Constructing Maryland’s First Permitted Landfill for Coal Combustion By-products

Constellation Power Source Generation Inc., which owns and operates three coal-fired power plants in Maryland, has contracted with Charah Inc., an ash management company, to build a landfill to strict environmental requirements for the disposal of its plants’ coal combustion by-products that can’t be recycled for other uses.

Coal-fired power plants produce approximately 40% of the electricity generated in Maryland. Constellation Power Source Generation Inc. (CPSGI), an affiliate of Baltimore-based Constellation Energy, owns and operates three of these plants that help meet the growing demand for electricity. Although more than half of the coal combustion by-products (CCBs) produced by these three plants is recycled for reuse in products such as cement and concrete, not all can be reused due to a lack of market demand. The remainder is placed in landfills permitted to dispose of such materials.

Overview of Coal Combustion By-products

Approximately 43% of CCBs were recycled for “beneficial uses” in 2008, according to the American Coal Ash Association. The remainder were landfilled, placed in mine shafts, or stored on site at coal-fired power plants.

The University of North Dakota has extensively researched the characteristics of different types of CCBs typically produced by coal-fired power plants. Here are the main types of CCBs the university has identified:

  • Boiler slag is a molten ash collected at the base of slag tap and cyclone boilers that is quenched with water and shatters into black, angular particles having a smooth glassy appearance.
  • Bottom ash consists of agglomerated ash particles formed in pulverized coal boilers that are too large to be carried in the flue gases. Consequently, they impinge on the boiler walls or fall through open grates to an ash hopper at the bottom of the boiler. Bottom ash is typically gray to black in color, is quite angular, and has a porous surface structure.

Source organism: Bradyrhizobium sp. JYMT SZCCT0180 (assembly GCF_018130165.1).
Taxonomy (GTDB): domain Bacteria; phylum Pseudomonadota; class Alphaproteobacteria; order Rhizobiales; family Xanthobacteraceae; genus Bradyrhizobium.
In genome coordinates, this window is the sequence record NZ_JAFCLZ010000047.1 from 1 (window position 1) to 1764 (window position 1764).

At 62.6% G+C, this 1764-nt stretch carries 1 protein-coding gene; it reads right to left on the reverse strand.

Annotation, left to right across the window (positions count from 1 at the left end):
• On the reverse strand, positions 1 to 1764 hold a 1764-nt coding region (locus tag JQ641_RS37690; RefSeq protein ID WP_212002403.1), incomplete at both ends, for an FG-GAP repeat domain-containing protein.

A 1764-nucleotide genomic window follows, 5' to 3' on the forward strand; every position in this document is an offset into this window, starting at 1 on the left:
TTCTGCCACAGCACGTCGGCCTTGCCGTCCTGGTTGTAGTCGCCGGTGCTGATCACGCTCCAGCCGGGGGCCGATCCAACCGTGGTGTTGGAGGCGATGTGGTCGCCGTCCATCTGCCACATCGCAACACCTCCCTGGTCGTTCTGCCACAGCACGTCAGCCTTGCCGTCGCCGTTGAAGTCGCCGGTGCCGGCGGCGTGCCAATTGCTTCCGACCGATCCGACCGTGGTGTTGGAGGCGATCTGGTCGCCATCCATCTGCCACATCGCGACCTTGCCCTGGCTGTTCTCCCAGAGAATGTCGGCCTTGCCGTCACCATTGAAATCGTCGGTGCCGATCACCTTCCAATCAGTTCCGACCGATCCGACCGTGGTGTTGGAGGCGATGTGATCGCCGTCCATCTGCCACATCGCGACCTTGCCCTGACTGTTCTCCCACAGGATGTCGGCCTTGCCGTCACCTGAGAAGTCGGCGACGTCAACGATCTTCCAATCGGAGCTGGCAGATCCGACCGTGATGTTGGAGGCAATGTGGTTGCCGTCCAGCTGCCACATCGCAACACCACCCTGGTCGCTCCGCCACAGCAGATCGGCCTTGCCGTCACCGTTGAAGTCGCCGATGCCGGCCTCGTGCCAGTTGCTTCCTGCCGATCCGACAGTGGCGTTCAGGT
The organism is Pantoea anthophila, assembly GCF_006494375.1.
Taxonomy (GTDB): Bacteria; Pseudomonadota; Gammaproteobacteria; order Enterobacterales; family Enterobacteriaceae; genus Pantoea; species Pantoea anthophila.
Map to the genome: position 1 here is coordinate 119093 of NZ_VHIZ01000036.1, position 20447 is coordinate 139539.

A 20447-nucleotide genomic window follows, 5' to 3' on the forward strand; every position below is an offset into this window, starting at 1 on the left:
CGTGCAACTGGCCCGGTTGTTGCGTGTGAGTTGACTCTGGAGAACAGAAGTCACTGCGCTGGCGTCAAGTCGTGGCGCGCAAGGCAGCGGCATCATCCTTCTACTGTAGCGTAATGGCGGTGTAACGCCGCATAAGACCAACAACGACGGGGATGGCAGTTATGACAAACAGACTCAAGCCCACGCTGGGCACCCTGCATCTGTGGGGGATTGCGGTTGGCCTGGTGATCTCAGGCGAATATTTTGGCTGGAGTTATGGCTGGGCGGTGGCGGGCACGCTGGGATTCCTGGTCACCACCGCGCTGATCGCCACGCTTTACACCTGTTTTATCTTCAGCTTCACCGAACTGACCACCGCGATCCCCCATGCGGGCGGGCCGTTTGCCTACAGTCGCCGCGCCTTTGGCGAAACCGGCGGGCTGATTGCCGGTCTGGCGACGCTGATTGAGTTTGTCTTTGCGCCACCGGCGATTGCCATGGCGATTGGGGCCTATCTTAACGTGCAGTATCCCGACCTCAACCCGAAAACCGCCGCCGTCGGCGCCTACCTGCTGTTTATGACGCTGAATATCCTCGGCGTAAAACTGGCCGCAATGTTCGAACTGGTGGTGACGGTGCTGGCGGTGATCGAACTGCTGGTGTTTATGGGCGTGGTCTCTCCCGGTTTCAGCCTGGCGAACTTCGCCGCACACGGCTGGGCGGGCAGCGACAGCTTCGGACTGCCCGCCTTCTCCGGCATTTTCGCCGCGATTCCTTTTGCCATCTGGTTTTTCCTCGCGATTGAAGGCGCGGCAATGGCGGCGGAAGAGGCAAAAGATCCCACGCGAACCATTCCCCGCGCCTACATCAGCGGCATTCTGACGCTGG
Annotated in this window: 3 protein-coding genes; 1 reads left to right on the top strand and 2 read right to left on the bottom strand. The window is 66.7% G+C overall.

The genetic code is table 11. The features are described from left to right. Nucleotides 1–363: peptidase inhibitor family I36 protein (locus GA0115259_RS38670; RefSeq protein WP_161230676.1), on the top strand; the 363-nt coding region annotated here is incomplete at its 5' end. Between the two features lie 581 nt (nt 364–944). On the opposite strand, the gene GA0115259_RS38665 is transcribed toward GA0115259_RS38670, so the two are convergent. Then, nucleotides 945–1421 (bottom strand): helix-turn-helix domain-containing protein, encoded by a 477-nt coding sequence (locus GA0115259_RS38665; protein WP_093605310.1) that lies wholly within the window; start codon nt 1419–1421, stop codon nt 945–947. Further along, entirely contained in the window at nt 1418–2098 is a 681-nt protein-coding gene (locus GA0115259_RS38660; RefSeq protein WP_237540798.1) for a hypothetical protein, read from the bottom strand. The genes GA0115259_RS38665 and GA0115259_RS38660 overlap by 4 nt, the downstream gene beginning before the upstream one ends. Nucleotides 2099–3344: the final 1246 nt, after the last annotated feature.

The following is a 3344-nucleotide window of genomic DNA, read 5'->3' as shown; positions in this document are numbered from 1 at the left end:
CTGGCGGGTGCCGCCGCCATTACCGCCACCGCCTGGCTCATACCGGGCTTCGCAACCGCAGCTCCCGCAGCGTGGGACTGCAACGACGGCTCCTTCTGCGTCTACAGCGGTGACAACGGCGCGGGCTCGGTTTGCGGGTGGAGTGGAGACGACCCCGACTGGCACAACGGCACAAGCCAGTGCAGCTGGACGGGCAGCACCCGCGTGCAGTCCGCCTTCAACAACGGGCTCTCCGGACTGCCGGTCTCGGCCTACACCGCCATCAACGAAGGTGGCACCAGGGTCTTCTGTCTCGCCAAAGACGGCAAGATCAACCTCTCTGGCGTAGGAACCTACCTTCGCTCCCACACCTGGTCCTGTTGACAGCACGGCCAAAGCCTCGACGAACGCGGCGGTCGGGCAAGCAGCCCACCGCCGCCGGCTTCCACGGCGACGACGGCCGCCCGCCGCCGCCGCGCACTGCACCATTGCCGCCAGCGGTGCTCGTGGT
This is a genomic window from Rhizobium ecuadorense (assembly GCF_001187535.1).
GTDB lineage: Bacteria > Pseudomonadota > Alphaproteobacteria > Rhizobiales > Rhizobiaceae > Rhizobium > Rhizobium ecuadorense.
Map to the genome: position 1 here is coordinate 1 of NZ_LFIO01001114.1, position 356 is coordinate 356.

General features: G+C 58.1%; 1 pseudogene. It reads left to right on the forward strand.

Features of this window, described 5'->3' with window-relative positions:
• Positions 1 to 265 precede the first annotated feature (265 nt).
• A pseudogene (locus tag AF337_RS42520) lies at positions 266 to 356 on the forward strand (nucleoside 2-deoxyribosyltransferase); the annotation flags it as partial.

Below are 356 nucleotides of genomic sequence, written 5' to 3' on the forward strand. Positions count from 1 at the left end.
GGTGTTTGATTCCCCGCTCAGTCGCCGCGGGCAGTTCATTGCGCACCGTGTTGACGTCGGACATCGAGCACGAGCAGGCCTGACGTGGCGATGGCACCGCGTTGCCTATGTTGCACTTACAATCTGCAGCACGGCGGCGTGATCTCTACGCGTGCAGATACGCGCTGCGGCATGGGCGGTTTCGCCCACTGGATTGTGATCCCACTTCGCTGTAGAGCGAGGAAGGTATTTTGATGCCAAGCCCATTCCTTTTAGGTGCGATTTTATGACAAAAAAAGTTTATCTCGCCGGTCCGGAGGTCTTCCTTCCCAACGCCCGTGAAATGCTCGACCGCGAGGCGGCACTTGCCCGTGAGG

• Fluidized bed combustion (FBC) materials consist of unburned coal, ash, and spent bed material used for sulfur control. The spent FBC material (removed as bottom ash) contains reaction products from the absorption of gaseous sulfur oxides (SO2 and SO3).
  • Flue gas desulfurization (FGD) materials are derived from a variety of processes used to control sulfur emissions from boiler stacks. These FGD systems include wet scrubbers, spray dry scrubbers, sorbent injectors, and a combined sulfur oxide (SOx) and nitrogen oxide (NOx) process. Sorbents include lime, limestone, sodium-based compounds, and high-calcium coal fly ash.
  • Fly ash is the coal ash that exits a combustion chamber in the flue gas and is captured by air pollution control equipment such as electrostatic precipitators, baghouses, and wet scrubbers.

Charah’s Decision to Develop a CCB Landfill

In the fall of 2007, CPSGI voluntarily began hauling and placing its nonbeneficially reused CCBs at privately owned lined landfills in Virginia and western Maryland as part of a consent decree signed with the Maryland Department of the Environment (MDE).

At that time, CPSGI’s evaluation of alternative disposal locations to manage its CCBs in a manner that ensured the health, safety, and welfare of the community intensified. In addition, CPSGI was determined to secure a disposal site for its sole use, as a monofill for CCBs. To facilitate this evaluation, CPSGI turned to Charah Inc., a Louisville, Ky.–based leading ash management provider for the coal-fired electric utility industry. Charah was initially tasked with evaluating long-term, cost-effective CCB disposal opportunities, including beneficial mine reclamation, industrial waste landfills, and additional beneficial reuse applications. In 2008, more than 300 sites in four states were evaluated for environmental, regulatory, capacity, and operational feasibility.

By late 2008, Charah presented CPSGI with a recommendation to purchase and develop an existing, unused 65-acre industrial waste landfill, located in Baltimore City, just miles away from the plants. The site identified by Charah was already permitted as an industrial waste landfill and was located within a heavy industrial zoning district separated from any residential land use. In addition, no private wells were located within the vicinity of the site. The site conformed to CPSGI’s strict environmental requirements and provided for long-term and cost-effective CCB disposal. The site would also reduce CPSGI’s carbon footprint by decreasing CCB disposal hauling distances and travel times.

CPSGI accepted Charah’s site recommendation and shortly thereafter secured an option to purchase the property. Having successfully completed the site selection process, and having met the day-to-day needs of CPSGI, Charah was then tasked with providing the design and engineering for converting the industrial waste landfill into a newly permitted landfill for disposal of CCB materials.

Permitting Process

While CPSGI and Charah were evaluating alternative disposal locations for CPSGI’s CCBs, the MDE began reforming its regulatory program and issued a 68-page report detailing proposed action on regulations associated with CCBs. The purpose of this action was to establish requirements pertaining to the generation, storage, handling, processing, disposal, recycling, beneficial use, or other uses of CCBs.